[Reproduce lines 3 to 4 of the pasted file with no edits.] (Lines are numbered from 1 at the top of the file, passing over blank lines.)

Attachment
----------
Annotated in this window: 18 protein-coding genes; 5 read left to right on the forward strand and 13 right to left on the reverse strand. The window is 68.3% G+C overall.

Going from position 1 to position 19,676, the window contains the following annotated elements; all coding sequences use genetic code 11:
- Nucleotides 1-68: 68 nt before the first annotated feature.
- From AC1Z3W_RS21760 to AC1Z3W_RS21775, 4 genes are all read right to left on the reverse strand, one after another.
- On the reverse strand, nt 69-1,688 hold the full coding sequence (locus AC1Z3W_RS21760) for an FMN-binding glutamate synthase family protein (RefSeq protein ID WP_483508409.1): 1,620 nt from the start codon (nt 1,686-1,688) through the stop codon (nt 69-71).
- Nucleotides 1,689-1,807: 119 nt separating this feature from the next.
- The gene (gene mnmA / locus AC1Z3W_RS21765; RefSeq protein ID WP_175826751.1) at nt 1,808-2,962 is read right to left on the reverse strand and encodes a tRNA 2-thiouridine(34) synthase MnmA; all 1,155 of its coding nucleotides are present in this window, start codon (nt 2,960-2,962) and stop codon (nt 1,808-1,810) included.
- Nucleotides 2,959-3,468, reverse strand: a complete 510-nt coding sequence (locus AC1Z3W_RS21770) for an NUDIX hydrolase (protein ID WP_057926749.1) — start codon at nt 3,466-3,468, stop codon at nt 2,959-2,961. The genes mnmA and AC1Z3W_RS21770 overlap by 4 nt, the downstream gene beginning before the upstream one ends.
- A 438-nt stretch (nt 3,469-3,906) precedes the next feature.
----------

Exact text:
- Nucleotides 1-68: 68 nt before the first annotated feature.
- From AC1Z3W_RS21760 to AC1Z3W_RS21775, 4 genes are all read right to left on the reverse strand, one after another.